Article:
Hume - An Enquiry Concerning Human

Hume - An Enquiry Concerning Human - David Hume (1711-1776)...

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David Hume (1711-1776) An Enquiry Concerning Human Understanding (pp 599-634)
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Section I (Of the Different Species of Philosophy) ‘Moral philosophy’ is the science of human nature: That concerned with human action (taste and sentiment) That concerned with reasoning
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Despite how readily available the activity of the mind is to us, we still are unable to draw clear distinctions. “It becomes, therefore, no inconsiderable part of science barely to know the different operations of the mind, to separate them from each other, to class them under their proper heads, and to correct all that seeming disorder, in which they lie involved, when made the object of reflexion and enquiry.”
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Hume thus aims to undermine abstruse philosophy by grounding his enquiry in empirical observation, and by explaining the possibility of such observation. “Happy, if we can unite the boundaries of the different species of philosophy, by reconciling profound enquiry with clearness, and truth with novelty! And still more happy, if, reasoning in this easy manner, we can undermine the foundations of an abstruse philosophy, which seems to have hitherto served only as a shelter to superstition, and a cover to absurdity and error!”
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Section II (Of the Origin of Ideas) Perceptions of the mind Thoughts or ideas: to think of something; dependent on an impression or collection of impressions. Impressions: more forceful and vivacious than ideas. Capacity to have ideas is proportional to the capacity to have sensations (impressions).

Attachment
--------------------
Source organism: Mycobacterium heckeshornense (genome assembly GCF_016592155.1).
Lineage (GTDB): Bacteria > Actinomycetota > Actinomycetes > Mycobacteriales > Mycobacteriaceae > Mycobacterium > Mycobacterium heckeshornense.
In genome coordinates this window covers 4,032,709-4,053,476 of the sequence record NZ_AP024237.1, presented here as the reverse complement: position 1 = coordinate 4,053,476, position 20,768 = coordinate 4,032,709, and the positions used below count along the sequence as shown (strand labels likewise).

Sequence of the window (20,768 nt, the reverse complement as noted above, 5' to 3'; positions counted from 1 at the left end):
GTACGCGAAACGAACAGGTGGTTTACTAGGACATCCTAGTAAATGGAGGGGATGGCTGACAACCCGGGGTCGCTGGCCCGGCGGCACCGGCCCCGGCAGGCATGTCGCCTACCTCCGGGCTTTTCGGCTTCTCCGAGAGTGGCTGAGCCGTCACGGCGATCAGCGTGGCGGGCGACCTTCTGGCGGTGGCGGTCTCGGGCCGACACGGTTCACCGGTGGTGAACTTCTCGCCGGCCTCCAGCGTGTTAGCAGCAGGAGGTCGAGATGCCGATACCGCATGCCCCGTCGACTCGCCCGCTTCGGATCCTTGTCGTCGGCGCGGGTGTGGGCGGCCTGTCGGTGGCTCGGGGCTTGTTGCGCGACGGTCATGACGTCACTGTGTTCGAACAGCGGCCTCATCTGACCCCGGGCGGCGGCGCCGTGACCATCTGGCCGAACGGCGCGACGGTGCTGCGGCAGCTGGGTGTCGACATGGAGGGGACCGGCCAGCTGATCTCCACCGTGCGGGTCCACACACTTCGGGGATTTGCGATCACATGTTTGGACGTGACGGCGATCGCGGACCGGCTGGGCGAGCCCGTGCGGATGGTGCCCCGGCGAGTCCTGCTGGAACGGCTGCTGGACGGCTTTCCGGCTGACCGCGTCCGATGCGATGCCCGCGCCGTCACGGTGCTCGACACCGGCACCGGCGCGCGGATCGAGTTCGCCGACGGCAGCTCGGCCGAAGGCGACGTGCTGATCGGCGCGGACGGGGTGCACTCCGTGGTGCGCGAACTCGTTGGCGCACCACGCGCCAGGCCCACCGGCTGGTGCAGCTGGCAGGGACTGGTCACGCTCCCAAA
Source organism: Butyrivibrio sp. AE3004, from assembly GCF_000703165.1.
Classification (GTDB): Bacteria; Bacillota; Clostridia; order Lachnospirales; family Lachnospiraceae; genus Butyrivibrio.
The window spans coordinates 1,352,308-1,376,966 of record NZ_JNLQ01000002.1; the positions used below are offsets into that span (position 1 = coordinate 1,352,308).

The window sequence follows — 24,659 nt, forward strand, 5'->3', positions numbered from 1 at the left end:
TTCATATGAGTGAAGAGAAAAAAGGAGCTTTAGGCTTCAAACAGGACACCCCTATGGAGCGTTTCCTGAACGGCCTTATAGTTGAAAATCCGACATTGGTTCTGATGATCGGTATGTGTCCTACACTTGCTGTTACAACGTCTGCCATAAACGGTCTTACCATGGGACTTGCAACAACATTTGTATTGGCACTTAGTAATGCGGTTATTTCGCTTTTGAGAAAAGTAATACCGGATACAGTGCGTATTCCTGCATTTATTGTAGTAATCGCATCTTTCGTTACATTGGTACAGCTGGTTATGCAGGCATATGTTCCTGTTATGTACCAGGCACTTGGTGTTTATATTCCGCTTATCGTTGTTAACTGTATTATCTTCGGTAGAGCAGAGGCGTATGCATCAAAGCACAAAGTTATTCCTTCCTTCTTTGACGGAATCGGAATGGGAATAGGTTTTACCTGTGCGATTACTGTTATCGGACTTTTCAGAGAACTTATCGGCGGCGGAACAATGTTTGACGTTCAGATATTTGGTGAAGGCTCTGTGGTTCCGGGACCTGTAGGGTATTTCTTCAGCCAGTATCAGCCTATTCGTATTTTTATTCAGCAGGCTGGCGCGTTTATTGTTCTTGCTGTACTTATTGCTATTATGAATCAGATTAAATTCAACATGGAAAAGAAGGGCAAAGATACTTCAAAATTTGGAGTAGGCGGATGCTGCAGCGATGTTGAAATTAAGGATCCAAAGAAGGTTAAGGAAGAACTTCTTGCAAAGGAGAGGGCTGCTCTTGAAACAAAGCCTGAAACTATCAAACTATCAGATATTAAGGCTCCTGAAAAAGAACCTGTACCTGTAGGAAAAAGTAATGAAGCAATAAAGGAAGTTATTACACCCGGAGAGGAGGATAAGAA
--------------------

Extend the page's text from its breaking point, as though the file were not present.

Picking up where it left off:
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Section III (Of the Association of Ideas) All ideas are connected with some other idea. “Were the looses and freest conversation to be transcribed, there would immediately be observed something which connected it in all its transitions.” Three principles of relation between ideas Resemblance: with one another Contiguity: in time or place Cause/Effect: one idea being logically prior or ancillary to another.
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Section IV (Sceptical Doubts Concerng the Operations of the Understanding) Part I Two kinds of objects of human reason/judgment Relations of ideas: mathematical sciences or every affirmation which is intuitively or demonstrably certain. These are judgments that do not require direct reference to experience: demonstrative reasoning. “Propositions of this kind are discoverable by the mere operation of thought, without dependence on what is anywhere existent in the universe.” These judgments are indicative of demonstrative reasoning; they’re truths are analytic.
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Matters of fact: non-mathematical sciences, or every affirmation that is not necessarily true, but could be otherwise (e.g., false). These are judgments about the world and as such, the
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Hume - An Enquiry Concerning Human - David Hume (1711-1776)...

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